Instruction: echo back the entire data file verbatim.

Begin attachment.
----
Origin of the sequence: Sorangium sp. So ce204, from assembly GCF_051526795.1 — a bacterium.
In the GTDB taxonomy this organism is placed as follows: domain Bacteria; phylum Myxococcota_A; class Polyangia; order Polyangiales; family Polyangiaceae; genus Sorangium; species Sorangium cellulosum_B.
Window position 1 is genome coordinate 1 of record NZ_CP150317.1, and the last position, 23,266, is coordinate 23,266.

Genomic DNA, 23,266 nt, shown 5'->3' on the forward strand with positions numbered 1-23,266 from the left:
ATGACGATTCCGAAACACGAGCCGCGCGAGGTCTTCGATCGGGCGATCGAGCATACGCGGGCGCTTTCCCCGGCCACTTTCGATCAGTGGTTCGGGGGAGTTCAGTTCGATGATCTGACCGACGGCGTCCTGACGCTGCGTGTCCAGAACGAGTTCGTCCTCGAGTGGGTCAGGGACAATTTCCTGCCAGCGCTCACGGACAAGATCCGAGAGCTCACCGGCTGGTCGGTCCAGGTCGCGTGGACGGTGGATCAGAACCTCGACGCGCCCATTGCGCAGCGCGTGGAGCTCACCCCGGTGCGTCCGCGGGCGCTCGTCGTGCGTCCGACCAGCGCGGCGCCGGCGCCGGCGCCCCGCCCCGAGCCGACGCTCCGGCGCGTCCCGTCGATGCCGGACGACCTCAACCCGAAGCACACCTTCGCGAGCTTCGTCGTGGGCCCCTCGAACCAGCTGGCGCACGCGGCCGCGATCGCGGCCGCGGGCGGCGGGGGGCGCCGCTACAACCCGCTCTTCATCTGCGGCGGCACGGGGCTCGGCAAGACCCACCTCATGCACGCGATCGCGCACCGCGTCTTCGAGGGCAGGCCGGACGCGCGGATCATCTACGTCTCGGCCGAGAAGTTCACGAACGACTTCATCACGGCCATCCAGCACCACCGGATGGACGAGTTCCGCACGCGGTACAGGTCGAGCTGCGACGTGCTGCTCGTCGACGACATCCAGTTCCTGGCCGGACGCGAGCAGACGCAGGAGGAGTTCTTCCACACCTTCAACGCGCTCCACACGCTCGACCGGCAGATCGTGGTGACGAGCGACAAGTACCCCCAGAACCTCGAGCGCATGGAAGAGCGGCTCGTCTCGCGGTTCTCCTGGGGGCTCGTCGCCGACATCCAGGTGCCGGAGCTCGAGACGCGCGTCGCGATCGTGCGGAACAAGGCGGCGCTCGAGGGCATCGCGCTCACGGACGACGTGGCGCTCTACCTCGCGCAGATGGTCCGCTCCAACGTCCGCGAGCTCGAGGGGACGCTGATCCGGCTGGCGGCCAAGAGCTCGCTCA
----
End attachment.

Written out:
Origin of the sequence: Sorangium sp. So ce204, from assembly GCF_051526795.1 — a bacterium.
In the GTDB taxonomy this organism is placed as follows: domain Bacteria; phylum Myxococcota_A; class Polyangia; order Polyangiales; family Polyangiaceae; genus Sorangium; species Sorangium cellulosum_B.
Window position 1 is genome coordinate 1 of record NZ_CP150317.1, and the last position, 23,266, is coordinate 23,266.

Genomic DNA, 23,266 nt, shown 5'->3' on the forward strand with positions numbered 1-23,266 from the left:
ATGACGATTCCGAAACACGAGCCGCGCGAGGTCTTCGATCGGGCGATCGAGCATACGCGGGCGCTTTCCCCGGCCACTTTCGATCAGTGGTTCGGGGGAGTTCAGTTCGATGATCTGACCGACGGCGTCCTGACGCTGCGTGTCCAGAACGAGTTCGTCCTCGAGTGGGTCAGGGACAATTTCCTGCCAGCGCTCACGGACAAGATCCGAGAGCTCACCGGCTGGTCGGTCCAGGTCGCGTGGACGGTGGATCAGAACCTCGACGCGCCCATTGCGCAGCGCGTGGAGCTCACCCCGGTGCGTCCGCGGGCGCTCGTCGTGCGTCCGACCAGCGCGGCGCCGGCGCCGGCGCCCCGCCCCGAGCCGACGCTCCGGCGCGTCCCGTCGATGCCGGACGACCTCAACCCGAAGCACACCTTCGCGAGCTTCGTCGTGGGCCCCTCGAACCAGCTGGCGCACGCGGCCGCGATCGCGGCCGCGGGCGGCGGGGGGCGCCGCTACAACCCGCTCTTCATCTGCGGCGGCACGGGGCTCGGCAAGACCCACCTCATGCACGCGATCGCGCACCGCGTCTTCGAGGGCAGGCCGGACGCGCGGATCATCTACGTCTCGGCCGAGAAGTTCACGAACGACTTCATCACGGCCATCCAGCACCACCGGATGGACGAGTTCCGCACGCGGTACAGGTCGAGCTGCGACGTGCTGCTCGTCGACGACATCCAGTTCCTGGCCGGACGCGAGCAGACGCAGGAGGAGTTCTTCCACACCTTCAACGCGCTCCACACGCTCGACCGGCAGATCGTGGTGACGAGCGACAAGTACCCCCAGAACCTCGAGCGCATGGAAGAGCGGCTCGTCTCGCGGTTCTCCTGGGGGCTCGTCGCCGACATCCAGGTGCCGGAGCTCGAGACGCGCGTCGCGATCGTGCGGAACAAGGCGGCGCTCGAGGGCATCGCGCTCACGGACGACGTGGCGCTCTACCTCGCGCAGATGGTCCGCTCCAACGTCCGCGAGCTCGAGGGGACGCTGATCCGGCTGGCGGCCAAGAGCTCGCTCA